Until now, national museums in the UK have been allowed to operate independently of political pressure. But recent statements and actions by the government suggest that this may no longer be the case
The government has clearly decided that 'culture war' is its thing. It's at it with universities, flagging up in the Queen's Speech the imposition of a duty to promote free speech, with an enforcer appointed by itself. I'm all in favour of free speech, especially in universities --where education is surely enhanced by the expression and contest of ideas and opinions, examined and challenged as appropriate. But the last thing we need is the government deciding what free speech should be allowed and what should not.
Just as worrying, though, is what appears to be a government-directed imposition of its version of 'correctness' on our national museums and galleries. This came to a head recently when it refused to reappoint Aminul Hoque, a distinguished academic at Goldsmiths, who had been on the board of the Royal Museums Greenwich since 2016. Because his work focused on issues of decolonisation, the government decided they didn't want him as a trustee. His term of office was not renewed, and the chair of trustees resigned in protest at what the government had done. It seems as if any semblance of the arm's-length principle, about the relationship between government and museums, has vanished. This is a tragedy.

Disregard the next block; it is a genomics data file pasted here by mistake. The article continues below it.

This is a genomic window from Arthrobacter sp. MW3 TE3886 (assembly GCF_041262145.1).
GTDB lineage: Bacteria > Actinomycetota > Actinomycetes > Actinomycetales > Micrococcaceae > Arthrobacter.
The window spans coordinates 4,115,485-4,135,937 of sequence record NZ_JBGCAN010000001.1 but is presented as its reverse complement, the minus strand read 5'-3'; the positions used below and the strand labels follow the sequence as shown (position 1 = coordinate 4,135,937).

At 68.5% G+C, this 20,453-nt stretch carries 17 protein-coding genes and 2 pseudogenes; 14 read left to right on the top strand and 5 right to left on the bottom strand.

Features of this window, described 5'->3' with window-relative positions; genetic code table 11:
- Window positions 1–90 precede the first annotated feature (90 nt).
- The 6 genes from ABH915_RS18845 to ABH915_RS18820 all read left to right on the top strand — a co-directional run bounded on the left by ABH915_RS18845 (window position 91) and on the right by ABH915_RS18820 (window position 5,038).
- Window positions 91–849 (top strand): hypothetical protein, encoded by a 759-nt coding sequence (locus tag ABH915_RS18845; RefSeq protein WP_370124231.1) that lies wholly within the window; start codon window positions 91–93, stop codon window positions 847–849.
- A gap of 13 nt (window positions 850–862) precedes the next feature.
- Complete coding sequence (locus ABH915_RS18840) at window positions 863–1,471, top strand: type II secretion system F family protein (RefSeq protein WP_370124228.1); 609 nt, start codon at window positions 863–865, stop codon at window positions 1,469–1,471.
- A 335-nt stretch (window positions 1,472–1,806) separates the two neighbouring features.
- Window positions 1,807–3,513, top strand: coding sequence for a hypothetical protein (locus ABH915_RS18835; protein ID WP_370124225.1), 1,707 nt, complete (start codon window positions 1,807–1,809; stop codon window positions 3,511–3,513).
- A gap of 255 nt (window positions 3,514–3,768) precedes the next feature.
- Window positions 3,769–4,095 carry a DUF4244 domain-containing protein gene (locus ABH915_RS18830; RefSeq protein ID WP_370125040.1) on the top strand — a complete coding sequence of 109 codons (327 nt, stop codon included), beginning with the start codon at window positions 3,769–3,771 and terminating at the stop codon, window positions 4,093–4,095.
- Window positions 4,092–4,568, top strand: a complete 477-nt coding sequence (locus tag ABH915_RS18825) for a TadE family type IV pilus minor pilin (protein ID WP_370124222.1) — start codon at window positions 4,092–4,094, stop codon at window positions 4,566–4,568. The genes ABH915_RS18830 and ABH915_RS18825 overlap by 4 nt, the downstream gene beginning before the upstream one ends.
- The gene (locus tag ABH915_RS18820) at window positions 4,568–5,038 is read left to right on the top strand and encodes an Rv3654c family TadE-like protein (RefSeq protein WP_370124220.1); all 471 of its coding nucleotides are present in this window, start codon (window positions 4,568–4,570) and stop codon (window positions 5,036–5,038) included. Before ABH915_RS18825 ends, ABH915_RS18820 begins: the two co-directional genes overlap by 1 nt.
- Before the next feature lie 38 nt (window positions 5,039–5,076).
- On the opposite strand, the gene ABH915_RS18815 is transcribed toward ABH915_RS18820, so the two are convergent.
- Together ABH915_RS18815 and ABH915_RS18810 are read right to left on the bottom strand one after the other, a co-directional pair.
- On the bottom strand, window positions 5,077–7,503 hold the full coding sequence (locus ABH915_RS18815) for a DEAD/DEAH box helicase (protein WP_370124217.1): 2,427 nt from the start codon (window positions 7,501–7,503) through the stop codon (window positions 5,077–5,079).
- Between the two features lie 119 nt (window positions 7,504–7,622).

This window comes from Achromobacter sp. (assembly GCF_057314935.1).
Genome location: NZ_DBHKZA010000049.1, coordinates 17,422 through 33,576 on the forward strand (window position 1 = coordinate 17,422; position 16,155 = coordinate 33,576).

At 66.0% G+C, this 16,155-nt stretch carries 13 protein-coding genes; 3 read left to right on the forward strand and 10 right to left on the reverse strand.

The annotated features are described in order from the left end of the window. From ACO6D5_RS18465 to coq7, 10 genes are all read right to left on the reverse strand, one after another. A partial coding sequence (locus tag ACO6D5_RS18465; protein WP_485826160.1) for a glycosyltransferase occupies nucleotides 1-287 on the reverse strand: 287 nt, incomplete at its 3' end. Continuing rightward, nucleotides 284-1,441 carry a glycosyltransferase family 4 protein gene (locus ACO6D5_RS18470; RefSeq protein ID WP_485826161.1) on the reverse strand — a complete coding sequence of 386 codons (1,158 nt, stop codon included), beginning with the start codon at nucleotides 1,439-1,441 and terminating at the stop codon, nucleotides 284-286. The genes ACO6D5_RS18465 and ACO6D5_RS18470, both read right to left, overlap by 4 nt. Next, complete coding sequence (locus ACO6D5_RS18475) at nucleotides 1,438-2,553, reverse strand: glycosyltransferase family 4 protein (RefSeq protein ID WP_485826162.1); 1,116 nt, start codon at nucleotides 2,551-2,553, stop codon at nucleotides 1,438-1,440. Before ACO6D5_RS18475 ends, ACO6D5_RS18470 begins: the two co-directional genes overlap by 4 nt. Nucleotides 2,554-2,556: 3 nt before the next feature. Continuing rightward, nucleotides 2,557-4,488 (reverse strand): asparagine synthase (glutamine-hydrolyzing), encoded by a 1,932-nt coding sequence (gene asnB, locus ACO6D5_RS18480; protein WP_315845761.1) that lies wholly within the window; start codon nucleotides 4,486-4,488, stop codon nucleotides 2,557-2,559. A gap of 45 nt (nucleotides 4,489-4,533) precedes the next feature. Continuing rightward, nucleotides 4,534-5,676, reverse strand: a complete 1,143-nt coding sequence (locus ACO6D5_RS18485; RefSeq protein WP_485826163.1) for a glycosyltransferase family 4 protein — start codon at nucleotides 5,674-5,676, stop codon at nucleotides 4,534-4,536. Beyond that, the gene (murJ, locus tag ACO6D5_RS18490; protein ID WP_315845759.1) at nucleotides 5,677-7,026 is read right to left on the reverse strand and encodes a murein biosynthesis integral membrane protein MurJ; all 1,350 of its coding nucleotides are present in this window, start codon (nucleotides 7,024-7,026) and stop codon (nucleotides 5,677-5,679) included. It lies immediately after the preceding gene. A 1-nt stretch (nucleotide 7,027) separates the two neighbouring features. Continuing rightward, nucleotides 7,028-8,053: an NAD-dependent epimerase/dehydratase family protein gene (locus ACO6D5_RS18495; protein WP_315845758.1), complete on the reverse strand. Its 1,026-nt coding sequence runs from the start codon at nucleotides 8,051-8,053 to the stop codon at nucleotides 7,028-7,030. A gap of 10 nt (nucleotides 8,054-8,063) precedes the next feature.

There was a straw in the wind back in the autumn, when Oliver Dowden, the Secretary of State for Culture, wrote to museums saying they shouldn't be exploring issues of 'contested heritage' with a critical eye. This was government trying to tell museums what they can and can't do in displaying and interpreting their collections to the public. Until now, such a step would have been unthinkable.
Our national museums and galleries are the great storehouses of our nation's culture, history, science, and wisdom. They contain the things of beauty we have collected over the generations. They reflect our nation's identity, in all its diversity, complexity and glory. It's vitally important that this diversity, complexity and glory are displayed and explained to the public in the best and most effective way. And the people who know best...